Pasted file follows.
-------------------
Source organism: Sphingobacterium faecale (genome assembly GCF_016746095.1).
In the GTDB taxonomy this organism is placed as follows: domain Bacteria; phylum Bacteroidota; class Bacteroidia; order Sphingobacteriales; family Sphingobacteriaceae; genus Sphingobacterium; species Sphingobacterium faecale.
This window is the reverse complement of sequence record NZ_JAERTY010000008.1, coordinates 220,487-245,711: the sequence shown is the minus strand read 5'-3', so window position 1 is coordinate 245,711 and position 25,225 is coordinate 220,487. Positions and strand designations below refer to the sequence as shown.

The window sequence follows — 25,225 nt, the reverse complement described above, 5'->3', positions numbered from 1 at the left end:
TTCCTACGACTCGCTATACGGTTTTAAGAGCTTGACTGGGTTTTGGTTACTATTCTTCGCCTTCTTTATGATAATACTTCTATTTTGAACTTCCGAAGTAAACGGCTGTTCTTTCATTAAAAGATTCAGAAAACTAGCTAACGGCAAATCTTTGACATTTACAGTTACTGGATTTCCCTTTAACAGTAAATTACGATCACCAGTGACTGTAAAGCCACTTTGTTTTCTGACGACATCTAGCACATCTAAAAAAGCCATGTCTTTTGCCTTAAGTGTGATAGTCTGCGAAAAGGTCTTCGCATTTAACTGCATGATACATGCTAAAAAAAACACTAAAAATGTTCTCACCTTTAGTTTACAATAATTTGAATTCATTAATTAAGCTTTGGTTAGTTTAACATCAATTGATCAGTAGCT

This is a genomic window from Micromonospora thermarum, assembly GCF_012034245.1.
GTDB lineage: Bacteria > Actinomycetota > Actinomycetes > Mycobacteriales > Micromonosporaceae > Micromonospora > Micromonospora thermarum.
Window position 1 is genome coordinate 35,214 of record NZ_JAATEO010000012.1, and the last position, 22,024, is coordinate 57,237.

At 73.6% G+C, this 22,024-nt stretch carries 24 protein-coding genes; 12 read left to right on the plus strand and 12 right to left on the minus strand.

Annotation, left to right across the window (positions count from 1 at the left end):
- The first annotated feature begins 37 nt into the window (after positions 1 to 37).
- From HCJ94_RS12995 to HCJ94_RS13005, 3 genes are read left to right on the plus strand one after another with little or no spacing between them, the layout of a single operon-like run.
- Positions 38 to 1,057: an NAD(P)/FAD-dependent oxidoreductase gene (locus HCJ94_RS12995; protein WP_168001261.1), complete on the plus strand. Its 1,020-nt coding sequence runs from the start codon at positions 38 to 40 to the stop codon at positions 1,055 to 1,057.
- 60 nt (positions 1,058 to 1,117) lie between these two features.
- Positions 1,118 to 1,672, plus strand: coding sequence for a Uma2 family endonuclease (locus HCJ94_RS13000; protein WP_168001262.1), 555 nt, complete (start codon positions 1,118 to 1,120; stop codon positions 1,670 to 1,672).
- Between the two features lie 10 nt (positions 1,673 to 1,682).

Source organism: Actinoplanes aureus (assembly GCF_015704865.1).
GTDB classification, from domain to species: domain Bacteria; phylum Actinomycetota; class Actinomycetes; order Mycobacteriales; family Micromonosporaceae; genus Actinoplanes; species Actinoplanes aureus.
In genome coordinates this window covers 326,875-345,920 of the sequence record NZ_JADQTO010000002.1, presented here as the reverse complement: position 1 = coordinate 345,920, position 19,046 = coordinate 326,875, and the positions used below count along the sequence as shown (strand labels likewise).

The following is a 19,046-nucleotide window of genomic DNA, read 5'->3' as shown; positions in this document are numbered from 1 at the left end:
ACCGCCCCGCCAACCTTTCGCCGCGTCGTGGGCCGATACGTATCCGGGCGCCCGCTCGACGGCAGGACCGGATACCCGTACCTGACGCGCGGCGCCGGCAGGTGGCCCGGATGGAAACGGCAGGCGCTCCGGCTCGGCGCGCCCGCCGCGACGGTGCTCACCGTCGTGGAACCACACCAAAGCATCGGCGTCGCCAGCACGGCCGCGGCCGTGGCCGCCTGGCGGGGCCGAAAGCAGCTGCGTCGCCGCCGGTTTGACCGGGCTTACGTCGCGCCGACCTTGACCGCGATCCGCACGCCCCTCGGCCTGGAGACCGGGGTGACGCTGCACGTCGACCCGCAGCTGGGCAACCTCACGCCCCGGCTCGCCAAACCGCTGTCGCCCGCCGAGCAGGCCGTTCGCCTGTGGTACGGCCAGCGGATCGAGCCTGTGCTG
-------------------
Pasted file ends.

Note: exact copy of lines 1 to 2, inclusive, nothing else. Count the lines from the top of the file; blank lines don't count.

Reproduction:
Source organism: Sphingobacterium faecale (genome assembly GCF_016746095.1).
In the GTDB taxonomy this organism is placed as follows: domain Bacteria; phylum Bacteroidota; class Bacteroidia; order Sphingobacteriales; family Sphingobacteriaceae; genus Sphingobacterium; species Sphingobacterium faecale.